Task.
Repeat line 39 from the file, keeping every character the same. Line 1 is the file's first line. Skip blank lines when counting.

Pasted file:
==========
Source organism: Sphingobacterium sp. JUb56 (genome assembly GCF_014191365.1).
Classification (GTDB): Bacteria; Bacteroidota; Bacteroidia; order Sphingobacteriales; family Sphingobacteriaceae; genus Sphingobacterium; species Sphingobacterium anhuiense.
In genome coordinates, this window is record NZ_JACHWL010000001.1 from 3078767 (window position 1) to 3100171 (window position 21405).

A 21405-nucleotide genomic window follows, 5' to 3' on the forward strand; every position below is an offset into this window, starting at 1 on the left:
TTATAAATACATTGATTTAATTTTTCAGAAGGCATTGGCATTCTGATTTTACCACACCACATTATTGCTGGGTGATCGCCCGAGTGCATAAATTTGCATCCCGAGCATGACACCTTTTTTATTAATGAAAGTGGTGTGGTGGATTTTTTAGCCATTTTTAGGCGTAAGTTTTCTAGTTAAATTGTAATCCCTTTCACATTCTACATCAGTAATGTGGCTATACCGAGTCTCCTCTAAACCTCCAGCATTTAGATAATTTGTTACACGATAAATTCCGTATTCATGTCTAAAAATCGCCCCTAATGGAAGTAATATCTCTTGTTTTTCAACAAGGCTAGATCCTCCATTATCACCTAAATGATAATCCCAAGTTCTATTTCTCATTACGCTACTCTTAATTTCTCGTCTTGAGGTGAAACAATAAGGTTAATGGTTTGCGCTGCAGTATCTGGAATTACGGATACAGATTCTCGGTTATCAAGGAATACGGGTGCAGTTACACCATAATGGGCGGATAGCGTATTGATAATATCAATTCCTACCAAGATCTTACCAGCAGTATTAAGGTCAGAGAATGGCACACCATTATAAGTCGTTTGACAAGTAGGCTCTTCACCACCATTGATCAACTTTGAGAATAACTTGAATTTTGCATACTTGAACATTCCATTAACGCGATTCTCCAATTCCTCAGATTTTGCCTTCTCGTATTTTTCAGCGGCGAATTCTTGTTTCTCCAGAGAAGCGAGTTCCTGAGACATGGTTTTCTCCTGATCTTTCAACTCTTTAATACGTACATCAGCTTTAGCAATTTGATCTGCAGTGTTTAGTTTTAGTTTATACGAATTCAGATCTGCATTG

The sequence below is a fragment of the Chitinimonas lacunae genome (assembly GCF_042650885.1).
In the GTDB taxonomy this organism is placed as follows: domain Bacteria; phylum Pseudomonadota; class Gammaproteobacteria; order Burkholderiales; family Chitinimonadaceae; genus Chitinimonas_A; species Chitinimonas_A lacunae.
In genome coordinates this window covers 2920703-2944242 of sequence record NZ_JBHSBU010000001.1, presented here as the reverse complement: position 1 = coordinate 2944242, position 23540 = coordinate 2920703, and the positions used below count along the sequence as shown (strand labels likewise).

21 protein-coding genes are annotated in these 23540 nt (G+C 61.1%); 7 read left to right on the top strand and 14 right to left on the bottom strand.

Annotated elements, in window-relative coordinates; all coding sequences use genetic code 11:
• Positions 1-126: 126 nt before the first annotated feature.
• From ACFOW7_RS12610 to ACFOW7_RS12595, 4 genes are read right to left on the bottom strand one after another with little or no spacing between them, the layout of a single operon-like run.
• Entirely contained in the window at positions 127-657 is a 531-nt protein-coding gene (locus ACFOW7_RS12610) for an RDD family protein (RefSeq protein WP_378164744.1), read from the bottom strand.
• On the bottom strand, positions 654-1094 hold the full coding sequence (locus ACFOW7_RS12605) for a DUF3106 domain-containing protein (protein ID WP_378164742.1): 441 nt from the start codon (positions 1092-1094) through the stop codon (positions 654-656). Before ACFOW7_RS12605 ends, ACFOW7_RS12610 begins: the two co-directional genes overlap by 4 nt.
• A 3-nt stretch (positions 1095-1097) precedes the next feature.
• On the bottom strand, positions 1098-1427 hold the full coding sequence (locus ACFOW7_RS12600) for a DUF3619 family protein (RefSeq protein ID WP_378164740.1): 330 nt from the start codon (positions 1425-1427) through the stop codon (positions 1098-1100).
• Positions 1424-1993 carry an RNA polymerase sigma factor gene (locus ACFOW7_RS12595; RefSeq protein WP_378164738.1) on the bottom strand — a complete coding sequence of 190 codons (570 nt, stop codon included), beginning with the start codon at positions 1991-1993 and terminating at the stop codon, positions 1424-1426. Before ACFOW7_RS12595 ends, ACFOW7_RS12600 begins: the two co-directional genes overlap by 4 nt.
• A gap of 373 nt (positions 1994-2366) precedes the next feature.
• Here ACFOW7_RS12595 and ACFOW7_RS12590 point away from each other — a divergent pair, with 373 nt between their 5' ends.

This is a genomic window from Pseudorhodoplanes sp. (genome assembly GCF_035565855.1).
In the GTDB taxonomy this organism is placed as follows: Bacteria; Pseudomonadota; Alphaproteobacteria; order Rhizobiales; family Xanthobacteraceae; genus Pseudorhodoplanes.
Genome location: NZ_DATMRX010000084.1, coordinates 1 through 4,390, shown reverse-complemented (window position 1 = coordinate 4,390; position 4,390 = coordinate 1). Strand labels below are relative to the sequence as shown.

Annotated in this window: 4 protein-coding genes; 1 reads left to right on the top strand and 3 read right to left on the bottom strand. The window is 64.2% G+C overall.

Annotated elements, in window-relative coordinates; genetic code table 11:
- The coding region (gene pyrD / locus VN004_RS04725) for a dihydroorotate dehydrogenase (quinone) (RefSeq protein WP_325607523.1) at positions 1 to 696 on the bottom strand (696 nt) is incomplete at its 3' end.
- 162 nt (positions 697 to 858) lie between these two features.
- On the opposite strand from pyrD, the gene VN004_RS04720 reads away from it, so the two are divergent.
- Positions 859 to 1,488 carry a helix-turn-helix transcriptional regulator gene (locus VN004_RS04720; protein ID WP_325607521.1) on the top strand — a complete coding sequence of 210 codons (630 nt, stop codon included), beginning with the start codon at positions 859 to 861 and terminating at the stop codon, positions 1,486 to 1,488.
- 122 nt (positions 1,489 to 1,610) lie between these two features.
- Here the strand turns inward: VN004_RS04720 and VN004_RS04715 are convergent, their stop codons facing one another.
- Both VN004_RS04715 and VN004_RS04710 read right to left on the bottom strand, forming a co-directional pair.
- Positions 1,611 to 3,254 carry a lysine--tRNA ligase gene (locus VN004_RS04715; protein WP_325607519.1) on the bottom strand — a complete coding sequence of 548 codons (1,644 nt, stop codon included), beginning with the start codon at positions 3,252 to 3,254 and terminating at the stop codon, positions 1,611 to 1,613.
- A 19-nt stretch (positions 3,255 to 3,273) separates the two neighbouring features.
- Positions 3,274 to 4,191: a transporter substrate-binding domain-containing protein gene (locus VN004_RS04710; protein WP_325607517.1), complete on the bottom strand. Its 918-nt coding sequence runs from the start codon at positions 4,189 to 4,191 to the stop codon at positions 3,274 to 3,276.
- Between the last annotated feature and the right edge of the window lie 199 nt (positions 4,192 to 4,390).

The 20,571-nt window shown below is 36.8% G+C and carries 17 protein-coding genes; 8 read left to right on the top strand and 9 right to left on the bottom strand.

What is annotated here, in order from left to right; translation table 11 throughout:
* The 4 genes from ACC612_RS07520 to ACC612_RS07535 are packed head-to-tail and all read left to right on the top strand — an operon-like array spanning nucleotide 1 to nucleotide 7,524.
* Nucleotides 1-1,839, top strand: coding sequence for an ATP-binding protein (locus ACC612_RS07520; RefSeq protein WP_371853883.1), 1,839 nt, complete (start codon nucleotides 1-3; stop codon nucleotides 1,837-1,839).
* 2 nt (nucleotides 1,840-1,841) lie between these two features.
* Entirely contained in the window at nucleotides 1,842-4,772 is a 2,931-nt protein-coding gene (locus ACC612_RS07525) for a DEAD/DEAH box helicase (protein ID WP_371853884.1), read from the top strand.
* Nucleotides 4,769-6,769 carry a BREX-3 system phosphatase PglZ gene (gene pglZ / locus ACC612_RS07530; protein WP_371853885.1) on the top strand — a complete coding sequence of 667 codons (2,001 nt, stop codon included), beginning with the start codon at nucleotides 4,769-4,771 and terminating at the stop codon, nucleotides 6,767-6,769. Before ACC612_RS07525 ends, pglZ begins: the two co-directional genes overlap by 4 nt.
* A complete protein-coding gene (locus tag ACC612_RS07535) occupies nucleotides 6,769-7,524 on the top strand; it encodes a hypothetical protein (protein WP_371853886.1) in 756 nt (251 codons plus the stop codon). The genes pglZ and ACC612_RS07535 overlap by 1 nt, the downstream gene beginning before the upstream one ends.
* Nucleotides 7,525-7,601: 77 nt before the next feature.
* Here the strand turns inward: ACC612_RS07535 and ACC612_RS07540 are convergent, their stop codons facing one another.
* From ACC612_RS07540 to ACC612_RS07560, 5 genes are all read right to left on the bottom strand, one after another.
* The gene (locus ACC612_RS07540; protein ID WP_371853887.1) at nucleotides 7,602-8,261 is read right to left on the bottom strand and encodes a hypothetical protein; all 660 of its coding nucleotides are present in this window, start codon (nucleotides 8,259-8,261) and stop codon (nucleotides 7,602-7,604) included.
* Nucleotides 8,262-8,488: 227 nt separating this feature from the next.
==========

* Nucleotides 1-1,839, top strand: coding sequence for an ATP-binding protein (locus ACC612_RS07520; RefSeq protein WP_371853883.1), 1,839 nt, complete (start codon nucleotides 1-3; stop codon nucleotides 1,837-1,839).